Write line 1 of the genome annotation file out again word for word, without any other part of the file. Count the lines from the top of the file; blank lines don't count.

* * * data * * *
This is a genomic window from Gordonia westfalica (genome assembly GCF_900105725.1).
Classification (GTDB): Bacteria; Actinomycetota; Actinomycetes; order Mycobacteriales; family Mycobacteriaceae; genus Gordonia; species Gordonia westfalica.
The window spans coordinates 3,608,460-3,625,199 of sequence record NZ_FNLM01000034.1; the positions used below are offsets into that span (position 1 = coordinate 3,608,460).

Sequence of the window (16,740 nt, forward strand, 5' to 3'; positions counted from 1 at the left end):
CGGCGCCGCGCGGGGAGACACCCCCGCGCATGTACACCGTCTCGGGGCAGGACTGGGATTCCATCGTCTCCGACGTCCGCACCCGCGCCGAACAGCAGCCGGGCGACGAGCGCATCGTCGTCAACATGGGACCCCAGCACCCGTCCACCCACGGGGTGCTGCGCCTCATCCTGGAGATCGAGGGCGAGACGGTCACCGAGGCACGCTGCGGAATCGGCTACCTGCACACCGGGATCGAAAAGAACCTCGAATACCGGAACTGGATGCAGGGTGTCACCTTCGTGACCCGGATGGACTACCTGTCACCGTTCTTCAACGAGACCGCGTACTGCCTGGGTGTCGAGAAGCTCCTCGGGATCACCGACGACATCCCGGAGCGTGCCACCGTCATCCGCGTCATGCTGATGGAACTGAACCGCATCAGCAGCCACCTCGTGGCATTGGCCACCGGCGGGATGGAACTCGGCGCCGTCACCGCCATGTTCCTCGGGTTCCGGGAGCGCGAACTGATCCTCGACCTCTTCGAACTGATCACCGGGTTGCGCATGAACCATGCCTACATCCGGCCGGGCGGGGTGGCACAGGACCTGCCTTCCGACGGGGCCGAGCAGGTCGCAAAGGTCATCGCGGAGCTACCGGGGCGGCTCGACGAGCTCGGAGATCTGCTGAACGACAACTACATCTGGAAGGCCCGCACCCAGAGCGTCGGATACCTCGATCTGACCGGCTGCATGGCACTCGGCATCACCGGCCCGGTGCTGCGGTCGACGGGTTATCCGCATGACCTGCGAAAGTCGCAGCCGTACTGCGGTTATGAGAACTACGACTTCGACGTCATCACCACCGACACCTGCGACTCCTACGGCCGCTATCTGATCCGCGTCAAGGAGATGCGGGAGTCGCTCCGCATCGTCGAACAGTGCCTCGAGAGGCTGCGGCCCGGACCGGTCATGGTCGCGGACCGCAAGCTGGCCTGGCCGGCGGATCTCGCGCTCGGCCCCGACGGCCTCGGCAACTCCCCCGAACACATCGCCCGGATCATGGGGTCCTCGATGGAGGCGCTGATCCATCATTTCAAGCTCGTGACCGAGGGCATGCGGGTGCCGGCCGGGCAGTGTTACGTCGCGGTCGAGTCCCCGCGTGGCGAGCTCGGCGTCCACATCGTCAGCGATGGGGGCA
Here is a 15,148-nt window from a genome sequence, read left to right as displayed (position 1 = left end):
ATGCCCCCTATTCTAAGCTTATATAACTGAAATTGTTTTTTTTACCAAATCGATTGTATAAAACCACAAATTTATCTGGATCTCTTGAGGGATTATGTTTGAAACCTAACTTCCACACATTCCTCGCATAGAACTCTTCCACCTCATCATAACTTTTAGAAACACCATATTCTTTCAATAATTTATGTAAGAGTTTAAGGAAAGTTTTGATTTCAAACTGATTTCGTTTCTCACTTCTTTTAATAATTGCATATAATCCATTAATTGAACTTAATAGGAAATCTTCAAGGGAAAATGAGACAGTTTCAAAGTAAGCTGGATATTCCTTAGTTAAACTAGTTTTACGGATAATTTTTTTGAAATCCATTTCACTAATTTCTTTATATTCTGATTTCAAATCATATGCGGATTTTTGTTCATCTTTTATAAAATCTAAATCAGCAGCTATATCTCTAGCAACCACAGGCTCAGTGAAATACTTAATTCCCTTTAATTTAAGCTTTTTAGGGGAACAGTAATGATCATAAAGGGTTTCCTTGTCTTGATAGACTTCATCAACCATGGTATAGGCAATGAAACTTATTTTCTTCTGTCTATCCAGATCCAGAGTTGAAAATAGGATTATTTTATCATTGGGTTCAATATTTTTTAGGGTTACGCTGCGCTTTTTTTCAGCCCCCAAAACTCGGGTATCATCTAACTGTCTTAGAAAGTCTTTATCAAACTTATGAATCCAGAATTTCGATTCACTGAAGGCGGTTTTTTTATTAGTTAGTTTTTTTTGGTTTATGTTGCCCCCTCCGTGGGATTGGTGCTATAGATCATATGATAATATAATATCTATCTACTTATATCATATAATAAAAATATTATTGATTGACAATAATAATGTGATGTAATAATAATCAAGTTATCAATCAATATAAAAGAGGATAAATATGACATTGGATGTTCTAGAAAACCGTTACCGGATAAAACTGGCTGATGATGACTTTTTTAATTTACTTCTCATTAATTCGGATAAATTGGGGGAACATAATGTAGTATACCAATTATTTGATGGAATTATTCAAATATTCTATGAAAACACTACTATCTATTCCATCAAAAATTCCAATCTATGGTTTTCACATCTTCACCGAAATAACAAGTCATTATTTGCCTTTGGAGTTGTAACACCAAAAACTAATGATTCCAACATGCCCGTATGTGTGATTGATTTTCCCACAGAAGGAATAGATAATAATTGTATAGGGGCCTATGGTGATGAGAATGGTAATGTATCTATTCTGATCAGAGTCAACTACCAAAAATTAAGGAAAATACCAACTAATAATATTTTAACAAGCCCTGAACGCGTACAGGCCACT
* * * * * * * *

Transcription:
This is a genomic window from Gordonia westfalica (genome assembly GCF_900105725.1).